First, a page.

Ban on Ringing of Church Bells during WW2

It is widely said that Church bells in the British Isles stopped ringing for the duration of World War Two as they would be rung to announce an invasion of the country. While visiting belfries around the country, occasionally boards can be found that announce peals were rung during the war. Ringers who are now in their eighties were too young to be conscripted explained that once the possibility of German invasion had diminished the restriction on ringing Church bells was lifted.

Minutes Announcing the Ban on Bellringing

The United Kingdom declared war on 3rd September 1939. The last Annual General Meeting of H a l e s o w e n Parish Church Change Ringing Society was held on 23rd January 1940. The secretary added the following additional item after the end of the minutes.

"On June 13th 1940 The order was given out on the wireless that Church and Chapel bells must not be rung except for air raids."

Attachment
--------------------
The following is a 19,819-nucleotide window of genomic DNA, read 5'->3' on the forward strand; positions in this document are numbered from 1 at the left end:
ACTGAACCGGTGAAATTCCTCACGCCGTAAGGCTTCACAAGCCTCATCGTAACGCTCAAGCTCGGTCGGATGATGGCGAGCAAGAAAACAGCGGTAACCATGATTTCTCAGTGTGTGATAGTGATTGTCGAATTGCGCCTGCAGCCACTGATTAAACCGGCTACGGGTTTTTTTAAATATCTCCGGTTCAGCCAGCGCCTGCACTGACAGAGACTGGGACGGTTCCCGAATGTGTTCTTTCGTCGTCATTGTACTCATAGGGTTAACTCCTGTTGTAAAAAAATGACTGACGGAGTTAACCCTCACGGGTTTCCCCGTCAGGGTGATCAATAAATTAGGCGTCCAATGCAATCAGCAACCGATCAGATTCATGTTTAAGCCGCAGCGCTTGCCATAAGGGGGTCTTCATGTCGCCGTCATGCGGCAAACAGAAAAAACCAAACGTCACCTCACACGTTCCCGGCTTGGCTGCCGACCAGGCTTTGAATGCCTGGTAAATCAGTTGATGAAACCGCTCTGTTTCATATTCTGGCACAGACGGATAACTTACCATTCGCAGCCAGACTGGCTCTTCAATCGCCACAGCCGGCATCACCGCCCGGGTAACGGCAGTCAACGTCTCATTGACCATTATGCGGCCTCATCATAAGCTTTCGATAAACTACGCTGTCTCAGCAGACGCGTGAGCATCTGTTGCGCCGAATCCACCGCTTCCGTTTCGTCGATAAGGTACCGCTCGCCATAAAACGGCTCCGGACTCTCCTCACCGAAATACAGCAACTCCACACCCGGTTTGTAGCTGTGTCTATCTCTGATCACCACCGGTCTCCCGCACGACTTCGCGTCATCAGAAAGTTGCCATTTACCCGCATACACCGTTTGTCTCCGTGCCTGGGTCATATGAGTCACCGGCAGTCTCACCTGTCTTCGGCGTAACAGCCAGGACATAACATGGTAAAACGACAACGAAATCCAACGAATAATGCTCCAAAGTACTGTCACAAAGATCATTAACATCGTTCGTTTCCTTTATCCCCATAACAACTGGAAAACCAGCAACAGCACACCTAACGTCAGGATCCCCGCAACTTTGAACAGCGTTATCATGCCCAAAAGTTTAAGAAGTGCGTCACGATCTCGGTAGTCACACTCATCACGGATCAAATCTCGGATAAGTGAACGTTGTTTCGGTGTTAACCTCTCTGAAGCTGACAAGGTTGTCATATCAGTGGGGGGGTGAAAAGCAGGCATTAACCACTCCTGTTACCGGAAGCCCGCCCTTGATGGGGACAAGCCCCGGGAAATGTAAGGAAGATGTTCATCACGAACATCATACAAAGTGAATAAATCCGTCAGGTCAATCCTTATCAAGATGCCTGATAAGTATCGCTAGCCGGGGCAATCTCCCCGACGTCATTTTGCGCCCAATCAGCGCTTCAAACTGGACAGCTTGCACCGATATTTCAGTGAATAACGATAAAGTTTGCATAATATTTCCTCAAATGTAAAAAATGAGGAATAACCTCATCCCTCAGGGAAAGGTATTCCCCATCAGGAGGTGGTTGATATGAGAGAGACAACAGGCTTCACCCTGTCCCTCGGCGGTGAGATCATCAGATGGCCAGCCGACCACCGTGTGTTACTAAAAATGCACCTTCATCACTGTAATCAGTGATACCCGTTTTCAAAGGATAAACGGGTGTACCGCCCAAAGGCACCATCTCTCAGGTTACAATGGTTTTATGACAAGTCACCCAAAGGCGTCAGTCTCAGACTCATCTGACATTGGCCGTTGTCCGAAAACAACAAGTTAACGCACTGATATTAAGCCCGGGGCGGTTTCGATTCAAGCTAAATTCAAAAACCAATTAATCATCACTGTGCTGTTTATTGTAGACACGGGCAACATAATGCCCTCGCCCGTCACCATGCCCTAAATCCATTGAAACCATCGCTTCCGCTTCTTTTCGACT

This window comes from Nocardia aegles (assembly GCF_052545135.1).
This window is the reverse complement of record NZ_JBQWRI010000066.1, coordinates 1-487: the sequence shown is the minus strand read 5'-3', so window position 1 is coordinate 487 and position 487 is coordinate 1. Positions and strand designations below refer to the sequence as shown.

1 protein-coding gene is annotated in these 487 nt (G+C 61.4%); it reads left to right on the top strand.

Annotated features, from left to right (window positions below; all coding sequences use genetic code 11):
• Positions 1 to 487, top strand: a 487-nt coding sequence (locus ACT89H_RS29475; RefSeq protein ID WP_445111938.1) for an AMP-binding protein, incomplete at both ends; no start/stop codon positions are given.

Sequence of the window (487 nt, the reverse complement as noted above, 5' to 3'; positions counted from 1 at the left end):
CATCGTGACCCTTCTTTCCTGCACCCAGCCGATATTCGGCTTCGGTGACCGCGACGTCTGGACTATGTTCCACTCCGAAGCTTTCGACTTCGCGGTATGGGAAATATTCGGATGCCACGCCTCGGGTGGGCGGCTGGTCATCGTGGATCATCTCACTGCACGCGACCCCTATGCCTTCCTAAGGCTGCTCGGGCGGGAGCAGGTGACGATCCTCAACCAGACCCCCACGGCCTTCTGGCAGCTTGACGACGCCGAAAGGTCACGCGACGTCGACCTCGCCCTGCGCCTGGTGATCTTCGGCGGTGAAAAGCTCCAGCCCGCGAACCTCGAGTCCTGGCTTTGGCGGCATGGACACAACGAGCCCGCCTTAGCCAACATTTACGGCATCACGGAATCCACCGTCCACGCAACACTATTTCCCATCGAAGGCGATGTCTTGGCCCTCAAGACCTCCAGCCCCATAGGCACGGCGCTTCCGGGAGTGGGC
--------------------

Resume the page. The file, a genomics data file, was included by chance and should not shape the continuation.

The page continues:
Bell Ringing Allowed Again

A special meeting was called for those ringers still in the town on the 28th March 1943. The minutes on this special meeting were entering in the minute book and read.

"As the Government had decided that ringing of Church Bells could be recommenced on Easter Sunday April 25th 1943 it was decided to call a meeting to see what numbers of ringers could attend and what would be the most convenient time to meet."

Due to the limited number of ringers available they decided to ring for Sunday evening services and special occassions. It seems unlikely they were able to ring all the eight bells in the tower. After the war was over with the declaration of VJ day on 15th August 1945. The ringers held a post war general meeting that November, when the Vicar signed the previous minutes shown on this page.